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How to Turn a Reorganization Into a Leadership Disaster

Today’s guest post is by Mike Figliuolo, co-author of Lead Inside the Box: How Smart Leaders Guide Their Teams to Exceptional Results (you can get your copy by clicking here). You can learn more about Mike and the book

“Papers please.” A John Ray birthday lesson worth remembering

Brazilian writer Paulo Coelho once said, Everything will be okay in the end. If it isn’t okay, it isn’t the end. It’s become one of my favorite inspirational quotes, for a number of reasons. I’m enamored with the

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Lead With A Story

A cultural lesson it took an earthquake to learn

At 5:46 A.M. on January 17, 1995, a massive earthquake shook the city of Kobe, Japan, killing over 5,000 people, and leaving 300,000 injured or homeless. Measuring 6.9 on the Richter scale, it was the worst earthquake Japan had experienced in over 70 years. One of the hardest-hit parts of the city was Rokko Island, a manmade island about two miles square that sits 500 yards off the southern coastline, in the Port of Kobe. It’s connected to the mainland by only two bridges. Both were heavily [read more]

A 3,000-year-old technique for delivering tough feedback to the boss

Giving feedback is a lot easier when the misstep is obvious once pointed out. Unfortunately, people sometimes have difficulty seeing even an obvious mistake when they’re the ones committing it. What can you do when others can’t (or won’t) see the error in their ways? Tell them a feedback story about someone else. One of the oldest examples of this is in the Old Testament of the Bible. Most Christians and Jews will recognize the story of King David and Bathsheba. But fewer are familiar with the [read more]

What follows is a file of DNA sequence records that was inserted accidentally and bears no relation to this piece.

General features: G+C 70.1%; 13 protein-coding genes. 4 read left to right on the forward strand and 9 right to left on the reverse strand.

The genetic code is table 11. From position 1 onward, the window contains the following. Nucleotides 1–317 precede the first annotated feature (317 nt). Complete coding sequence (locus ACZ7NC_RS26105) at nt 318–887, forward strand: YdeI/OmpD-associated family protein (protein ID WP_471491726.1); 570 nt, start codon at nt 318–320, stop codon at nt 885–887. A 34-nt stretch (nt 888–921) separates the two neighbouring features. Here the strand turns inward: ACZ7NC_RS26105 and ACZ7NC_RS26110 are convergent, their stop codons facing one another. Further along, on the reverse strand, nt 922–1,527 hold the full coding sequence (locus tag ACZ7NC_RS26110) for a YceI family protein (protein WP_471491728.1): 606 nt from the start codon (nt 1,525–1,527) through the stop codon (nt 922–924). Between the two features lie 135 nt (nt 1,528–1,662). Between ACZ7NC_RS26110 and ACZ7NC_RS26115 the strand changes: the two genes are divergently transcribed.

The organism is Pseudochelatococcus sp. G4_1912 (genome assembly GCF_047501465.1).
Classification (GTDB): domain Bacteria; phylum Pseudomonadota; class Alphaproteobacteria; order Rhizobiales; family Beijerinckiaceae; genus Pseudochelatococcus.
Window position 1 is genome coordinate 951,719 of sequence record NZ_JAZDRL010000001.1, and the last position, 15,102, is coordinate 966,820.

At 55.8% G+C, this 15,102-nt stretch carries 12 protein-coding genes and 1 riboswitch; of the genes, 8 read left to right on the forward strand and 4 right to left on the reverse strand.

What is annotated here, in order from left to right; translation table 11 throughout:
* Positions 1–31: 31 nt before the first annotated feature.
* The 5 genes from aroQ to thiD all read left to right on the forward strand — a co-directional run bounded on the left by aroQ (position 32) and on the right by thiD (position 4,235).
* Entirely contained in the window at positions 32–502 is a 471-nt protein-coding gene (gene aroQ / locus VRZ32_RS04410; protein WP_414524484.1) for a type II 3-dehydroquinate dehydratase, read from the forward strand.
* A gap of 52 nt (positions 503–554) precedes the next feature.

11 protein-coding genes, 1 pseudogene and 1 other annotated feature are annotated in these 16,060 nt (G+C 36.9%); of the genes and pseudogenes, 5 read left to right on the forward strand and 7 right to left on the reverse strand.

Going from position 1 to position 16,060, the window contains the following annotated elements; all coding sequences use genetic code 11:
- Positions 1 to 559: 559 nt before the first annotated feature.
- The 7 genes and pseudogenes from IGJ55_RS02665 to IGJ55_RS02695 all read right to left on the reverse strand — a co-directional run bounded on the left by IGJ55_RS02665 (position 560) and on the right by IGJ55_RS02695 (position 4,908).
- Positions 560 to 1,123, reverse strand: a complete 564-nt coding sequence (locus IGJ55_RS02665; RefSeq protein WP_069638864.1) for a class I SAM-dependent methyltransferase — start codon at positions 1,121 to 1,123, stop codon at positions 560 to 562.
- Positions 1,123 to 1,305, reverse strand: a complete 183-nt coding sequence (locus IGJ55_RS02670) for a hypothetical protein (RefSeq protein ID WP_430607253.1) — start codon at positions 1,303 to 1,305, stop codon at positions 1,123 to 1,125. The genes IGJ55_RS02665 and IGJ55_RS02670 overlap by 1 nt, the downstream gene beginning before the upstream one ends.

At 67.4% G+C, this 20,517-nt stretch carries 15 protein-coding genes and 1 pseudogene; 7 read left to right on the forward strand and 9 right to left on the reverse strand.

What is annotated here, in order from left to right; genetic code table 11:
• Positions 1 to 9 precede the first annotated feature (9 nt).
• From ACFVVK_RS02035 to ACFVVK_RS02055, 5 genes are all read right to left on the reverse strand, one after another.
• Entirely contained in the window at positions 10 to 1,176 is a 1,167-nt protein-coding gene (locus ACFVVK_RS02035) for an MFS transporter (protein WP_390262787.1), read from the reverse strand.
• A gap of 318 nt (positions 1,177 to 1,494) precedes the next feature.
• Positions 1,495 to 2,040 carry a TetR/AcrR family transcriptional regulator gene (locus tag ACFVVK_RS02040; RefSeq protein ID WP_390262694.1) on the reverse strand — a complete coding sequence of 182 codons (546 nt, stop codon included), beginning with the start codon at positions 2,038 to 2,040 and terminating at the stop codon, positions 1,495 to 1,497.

Parenting with a Story

Theft, Lies, and Ninja Turtles

Today, Andrew Tarvin describes himself as a humor engineer. What that means is that he's a speaker, trainer, author, and coach who helps people be more successful at work by using humor. That also helps explain the partly funny, partly self-depreciating subtitles he chose for the pictures of him you see here. But the story about him below isn't about humor. It's about shame and integrity, and how much the first one can make us lose the second one if we're not careful. It's a lot more fun to [read more]

Why people do stupid things and who’s to blame

Since we’re all so enamored of our own opinion, it’s sometimes hard to imagine why anyone would do something we see no sense in. So it’s easy to dismiss a decision we don’t understand as being foolish, which means we think the person who made that decision is foolish. And it’s certainly possible she is. But that assumption turns out to be wrong more often than it’s correct. Thaler Pekar helped a good friend learn that lesson with just a little walk around a lake. A few years ago, a good [read more]